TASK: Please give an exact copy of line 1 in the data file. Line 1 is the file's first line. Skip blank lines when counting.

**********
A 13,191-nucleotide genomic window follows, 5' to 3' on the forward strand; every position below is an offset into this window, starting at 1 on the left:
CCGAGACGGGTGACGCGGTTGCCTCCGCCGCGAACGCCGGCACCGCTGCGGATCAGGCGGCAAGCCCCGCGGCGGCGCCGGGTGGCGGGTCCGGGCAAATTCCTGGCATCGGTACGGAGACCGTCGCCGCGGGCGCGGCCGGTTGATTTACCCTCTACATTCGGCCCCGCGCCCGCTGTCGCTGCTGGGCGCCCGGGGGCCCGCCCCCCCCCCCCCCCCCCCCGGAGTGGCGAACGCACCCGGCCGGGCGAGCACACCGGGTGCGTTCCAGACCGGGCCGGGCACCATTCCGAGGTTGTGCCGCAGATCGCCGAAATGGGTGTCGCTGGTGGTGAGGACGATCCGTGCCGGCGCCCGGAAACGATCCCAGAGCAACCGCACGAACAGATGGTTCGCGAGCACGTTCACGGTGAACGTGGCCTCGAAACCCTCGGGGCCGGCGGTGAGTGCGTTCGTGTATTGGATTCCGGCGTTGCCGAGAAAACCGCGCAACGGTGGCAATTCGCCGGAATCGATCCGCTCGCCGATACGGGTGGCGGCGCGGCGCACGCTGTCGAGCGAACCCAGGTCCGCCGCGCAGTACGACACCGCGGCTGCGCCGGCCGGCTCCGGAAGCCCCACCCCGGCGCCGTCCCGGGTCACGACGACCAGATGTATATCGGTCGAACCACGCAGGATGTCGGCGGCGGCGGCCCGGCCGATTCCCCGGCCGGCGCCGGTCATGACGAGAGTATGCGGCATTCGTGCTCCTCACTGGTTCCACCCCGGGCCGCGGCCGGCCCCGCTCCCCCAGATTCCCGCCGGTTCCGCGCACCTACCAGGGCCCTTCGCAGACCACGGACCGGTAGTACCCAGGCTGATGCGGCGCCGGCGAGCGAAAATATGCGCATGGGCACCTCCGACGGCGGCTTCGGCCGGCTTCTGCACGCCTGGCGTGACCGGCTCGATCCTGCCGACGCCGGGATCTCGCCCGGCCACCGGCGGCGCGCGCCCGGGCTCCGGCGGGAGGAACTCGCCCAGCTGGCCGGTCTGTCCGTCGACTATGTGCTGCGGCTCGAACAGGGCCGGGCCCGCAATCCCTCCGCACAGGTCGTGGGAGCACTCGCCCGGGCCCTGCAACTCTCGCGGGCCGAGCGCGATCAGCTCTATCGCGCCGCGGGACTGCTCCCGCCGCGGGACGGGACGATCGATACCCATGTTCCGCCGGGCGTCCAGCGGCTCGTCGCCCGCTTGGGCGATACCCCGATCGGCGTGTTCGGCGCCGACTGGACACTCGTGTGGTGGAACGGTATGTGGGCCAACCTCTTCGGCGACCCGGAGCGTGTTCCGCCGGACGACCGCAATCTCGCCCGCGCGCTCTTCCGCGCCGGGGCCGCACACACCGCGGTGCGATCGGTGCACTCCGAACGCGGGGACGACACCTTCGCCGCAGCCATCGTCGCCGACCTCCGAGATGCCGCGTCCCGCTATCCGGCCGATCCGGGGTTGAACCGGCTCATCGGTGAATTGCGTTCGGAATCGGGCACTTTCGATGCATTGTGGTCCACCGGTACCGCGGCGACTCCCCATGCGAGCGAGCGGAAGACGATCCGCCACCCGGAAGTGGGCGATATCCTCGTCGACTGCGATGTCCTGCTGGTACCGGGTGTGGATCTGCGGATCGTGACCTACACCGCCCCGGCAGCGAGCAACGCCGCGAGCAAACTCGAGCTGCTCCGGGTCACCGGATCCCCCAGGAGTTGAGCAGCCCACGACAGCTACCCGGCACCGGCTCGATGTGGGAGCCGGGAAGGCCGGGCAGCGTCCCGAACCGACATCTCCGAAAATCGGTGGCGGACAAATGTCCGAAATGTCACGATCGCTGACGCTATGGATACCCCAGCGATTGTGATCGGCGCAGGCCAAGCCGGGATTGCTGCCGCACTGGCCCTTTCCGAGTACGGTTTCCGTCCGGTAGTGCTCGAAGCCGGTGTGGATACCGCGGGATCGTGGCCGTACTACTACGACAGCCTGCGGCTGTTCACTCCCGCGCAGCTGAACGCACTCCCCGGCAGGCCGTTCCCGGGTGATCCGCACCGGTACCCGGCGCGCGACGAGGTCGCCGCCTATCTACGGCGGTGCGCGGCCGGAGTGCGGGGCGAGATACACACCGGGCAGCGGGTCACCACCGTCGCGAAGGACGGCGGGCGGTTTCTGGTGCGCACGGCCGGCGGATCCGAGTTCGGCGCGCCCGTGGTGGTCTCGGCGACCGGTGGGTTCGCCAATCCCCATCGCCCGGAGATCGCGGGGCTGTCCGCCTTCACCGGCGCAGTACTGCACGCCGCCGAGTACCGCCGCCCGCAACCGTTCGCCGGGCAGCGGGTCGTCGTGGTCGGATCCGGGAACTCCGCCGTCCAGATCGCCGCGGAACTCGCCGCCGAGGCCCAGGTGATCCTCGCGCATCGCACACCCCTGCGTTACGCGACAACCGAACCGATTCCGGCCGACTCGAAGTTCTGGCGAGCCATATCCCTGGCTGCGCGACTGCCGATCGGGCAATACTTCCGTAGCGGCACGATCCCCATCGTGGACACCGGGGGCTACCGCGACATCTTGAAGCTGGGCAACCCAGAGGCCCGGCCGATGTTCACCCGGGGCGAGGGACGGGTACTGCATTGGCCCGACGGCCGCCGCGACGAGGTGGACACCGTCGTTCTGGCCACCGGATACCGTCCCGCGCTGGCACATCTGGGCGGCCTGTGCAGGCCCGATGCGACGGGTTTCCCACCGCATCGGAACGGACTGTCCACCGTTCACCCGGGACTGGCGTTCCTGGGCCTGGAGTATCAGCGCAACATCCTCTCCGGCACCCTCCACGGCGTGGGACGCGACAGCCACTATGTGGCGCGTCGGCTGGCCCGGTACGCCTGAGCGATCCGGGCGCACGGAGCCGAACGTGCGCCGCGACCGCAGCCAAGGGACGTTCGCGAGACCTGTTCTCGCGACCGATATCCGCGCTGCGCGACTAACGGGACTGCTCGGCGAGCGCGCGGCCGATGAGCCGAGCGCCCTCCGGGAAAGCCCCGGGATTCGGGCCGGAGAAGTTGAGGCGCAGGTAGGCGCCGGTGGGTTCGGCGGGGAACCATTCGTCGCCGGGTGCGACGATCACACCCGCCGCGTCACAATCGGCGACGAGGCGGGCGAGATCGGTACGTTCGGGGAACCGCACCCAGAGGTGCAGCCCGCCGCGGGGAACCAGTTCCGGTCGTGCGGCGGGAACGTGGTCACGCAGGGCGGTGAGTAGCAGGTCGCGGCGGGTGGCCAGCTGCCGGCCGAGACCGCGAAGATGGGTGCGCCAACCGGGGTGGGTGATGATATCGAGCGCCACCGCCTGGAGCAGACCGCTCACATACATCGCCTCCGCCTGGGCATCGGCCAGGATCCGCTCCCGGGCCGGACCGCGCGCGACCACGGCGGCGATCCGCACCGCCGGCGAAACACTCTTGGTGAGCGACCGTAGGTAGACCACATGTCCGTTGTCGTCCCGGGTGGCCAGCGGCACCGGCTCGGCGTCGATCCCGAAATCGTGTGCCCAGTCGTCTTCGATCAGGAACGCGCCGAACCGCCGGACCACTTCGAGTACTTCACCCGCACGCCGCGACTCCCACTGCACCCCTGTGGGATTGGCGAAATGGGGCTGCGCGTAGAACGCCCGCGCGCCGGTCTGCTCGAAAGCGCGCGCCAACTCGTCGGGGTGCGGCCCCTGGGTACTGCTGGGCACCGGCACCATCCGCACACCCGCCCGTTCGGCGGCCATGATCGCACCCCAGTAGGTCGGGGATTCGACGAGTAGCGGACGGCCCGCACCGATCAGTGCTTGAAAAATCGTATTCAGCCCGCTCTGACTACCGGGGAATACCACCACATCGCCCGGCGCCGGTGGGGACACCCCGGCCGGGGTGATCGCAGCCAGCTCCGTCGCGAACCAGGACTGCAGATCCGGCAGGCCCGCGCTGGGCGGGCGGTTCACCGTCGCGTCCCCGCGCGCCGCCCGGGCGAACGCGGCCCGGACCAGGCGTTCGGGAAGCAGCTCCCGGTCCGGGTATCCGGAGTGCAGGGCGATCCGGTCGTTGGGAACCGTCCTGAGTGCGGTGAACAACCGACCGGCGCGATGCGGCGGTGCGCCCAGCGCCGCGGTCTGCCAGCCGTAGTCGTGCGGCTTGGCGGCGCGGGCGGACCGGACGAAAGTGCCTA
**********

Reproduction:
A 13,191-nucleotide genomic window follows, 5' to 3' on the forward strand; every position below is an offset into this window, starting at 1 on the left: